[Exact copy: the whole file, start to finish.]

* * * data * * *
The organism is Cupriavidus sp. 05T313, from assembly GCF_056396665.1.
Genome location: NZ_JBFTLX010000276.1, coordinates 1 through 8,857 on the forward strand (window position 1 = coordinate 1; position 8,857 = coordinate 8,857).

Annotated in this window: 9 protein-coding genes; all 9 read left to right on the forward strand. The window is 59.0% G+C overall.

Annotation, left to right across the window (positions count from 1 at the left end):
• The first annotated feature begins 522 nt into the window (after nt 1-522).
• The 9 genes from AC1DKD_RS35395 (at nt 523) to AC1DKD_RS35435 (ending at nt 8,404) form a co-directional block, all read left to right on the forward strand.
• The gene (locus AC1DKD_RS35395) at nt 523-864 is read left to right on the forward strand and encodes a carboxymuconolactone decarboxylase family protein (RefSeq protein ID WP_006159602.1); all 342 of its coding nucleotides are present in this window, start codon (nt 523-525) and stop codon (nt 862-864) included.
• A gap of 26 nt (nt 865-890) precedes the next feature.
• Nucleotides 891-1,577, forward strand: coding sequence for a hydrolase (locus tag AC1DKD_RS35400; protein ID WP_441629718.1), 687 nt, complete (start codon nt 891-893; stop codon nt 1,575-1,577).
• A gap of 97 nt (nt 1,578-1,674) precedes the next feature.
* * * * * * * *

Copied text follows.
The organism is Cupriavidus sp. 05T313, from assembly GCF_056396665.1.
Genome location: NZ_JBFTLX010000276.1, coordinates 1 through 8,857 on the forward strand (window position 1 = coordinate 1; position 8,857 = coordinate 8,857).

Annotated in this window: 9 protein-coding genes; all 9 read left to right on the forward strand. The window is 59.0% G+C overall.

Annotation, left to right across the window (positions count from 1 at the left end):
• The first annotated feature begins 522 nt into the window (after nt 1-522).
• The 9 genes from AC1DKD_RS35395 (at nt 523) to AC1DKD_RS35435 (ending at nt 8,404) form a co-directional block, all read left to right on the forward strand.
• The gene (locus AC1DKD_RS35395) at nt 523-864 is read left to right on the forward strand and encodes a carboxymuconolactone decarboxylase family protein (RefSeq protein ID WP_006159602.1); all 342 of its coding nucleotides are present in this window, start codon (nt 523-525) and stop codon (nt 862-864) included.
• A gap of 26 nt (nt 865-890) precedes the next feature.
• Nucleotides 891-1,577, forward strand: coding sequence for a hydrolase (locus tag AC1DKD_RS35400; protein ID WP_441629718.1), 687 nt, complete (start codon nt 891-893; stop codon nt 1,575-1,577).
• A gap of 97 nt (nt 1,578-1,674) precedes the next feature.